For the last seven years, Mark Teixeira has been paid large sums of money to play ball for the New York Yankees. It's good work if you can get it, and the stars are aligned in such a way that 2016 might not be the end of the road.
Teixeira is coming off a renaissance season in 2015, as he finished with a .906 OPS and 31 home runs in only 111 games. After a year like that, it's hardly an eyebrow-raiser that the soon-to-be 36-year-old first baseman who is going into the final year of his contract has a hop in his step and big plans for his future.
"I think I have a lot of good years left in me especially after last year," Teixeira told reporters last week, per Wallace Matthews of ESPN.com. "I’d love to play five more years; I’d love to play until I’m 40. My body feels so good, why not play until I’m 40? Being the kind of hitter I am, I can be a DH the last few years of my career, which could really prolong it. I would love to play that long.”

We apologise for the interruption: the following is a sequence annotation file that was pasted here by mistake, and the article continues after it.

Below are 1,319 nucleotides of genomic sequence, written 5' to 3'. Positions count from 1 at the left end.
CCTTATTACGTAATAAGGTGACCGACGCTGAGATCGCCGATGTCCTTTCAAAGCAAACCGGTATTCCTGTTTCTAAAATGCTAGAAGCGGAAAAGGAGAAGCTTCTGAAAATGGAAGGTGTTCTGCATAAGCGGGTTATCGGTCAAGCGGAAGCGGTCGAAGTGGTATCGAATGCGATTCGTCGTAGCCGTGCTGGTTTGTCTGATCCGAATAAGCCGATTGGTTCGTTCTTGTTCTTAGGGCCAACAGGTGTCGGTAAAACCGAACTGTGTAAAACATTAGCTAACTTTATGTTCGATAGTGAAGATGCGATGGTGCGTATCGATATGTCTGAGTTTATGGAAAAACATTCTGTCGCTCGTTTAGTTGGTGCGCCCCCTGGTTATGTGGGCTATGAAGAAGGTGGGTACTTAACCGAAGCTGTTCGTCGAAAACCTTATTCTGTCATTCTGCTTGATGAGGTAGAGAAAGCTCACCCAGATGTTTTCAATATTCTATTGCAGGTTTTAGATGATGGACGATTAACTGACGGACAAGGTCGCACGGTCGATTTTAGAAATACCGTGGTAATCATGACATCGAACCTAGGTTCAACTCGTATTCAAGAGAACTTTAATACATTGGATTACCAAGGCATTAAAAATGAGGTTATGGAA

As to whether Teixeira would prefer to stay in pinstripes for the duration, well, duh.
"That's the easiest question you could ask me," he said. "I'd love to stay here, but we'll see what happens at the end of the year."
The Yankees have paid Teixeira north of $20 million per year throughout the eight-year, $180 million contract they signed him to in 2008. Now, one presumes he's so gung-ho about staying with the Yankees because he knows how deep their vaults go and, also, what kind of position he's in.
At the prospect of Teixeira earning another big-money contract with a huge walk year in 2016, two versions of history are throwing back their heads and doing the Ganondorf laugh.